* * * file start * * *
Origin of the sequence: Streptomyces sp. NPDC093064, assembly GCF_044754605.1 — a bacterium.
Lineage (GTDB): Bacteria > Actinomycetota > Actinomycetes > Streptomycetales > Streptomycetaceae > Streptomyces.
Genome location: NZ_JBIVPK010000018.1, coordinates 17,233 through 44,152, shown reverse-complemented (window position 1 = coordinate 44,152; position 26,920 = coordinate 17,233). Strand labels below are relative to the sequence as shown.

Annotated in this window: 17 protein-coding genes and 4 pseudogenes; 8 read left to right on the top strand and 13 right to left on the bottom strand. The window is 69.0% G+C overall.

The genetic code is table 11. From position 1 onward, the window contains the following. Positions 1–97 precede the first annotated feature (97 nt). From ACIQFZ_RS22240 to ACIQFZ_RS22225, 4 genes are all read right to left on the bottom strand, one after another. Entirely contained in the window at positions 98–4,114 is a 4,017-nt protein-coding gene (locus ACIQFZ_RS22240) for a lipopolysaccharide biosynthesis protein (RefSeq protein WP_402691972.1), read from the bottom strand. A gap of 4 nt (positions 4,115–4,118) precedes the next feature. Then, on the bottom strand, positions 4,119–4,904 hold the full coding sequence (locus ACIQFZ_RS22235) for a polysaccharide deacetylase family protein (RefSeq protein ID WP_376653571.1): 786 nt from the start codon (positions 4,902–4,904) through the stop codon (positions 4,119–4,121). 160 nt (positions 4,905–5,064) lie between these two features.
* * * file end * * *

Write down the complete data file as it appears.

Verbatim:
Origin of the sequence: Streptomyces sp. NPDC093064, assembly GCF_044754605.1 — a bacterium.
Lineage (GTDB): Bacteria > Actinomycetota > Actinomycetes > Streptomycetales > Streptomycetaceae > Streptomyces.
Genome location: NZ_JBIVPK010000018.1, coordinates 17,233 through 44,152, shown reverse-complemented (window position 1 = coordinate 44,152; position 26,920 = coordinate 17,233). Strand labels below are relative to the sequence as shown.

Annotated in this window: 17 protein-coding genes and 4 pseudogenes; 8 read left to right on the top strand and 13 right to left on the bottom strand. The window is 69.0% G+C overall.

The genetic code is table 11. From position 1 onward, the window contains the following. Positions 1–97 precede the first annotated feature (97 nt). From ACIQFZ_RS22240 to ACIQFZ_RS22225, 4 genes are all read right to left on the bottom strand, one after another. Entirely contained in the window at positions 98–4,114 is a 4,017-nt protein-coding gene (locus ACIQFZ_RS22240) for a lipopolysaccharide biosynthesis protein (RefSeq protein WP_402691972.1), read from the bottom strand. A gap of 4 nt (positions 4,115–4,118) precedes the next feature. Then, on the bottom strand, positions 4,119–4,904 hold the full coding sequence (locus ACIQFZ_RS22235) for a polysaccharide deacetylase family protein (RefSeq protein ID WP_376653571.1): 786 nt from the start codon (positions 4,902–4,904) through the stop codon (positions 4,119–4,121). 160 nt (positions 4,905–5,064) lie between these two features.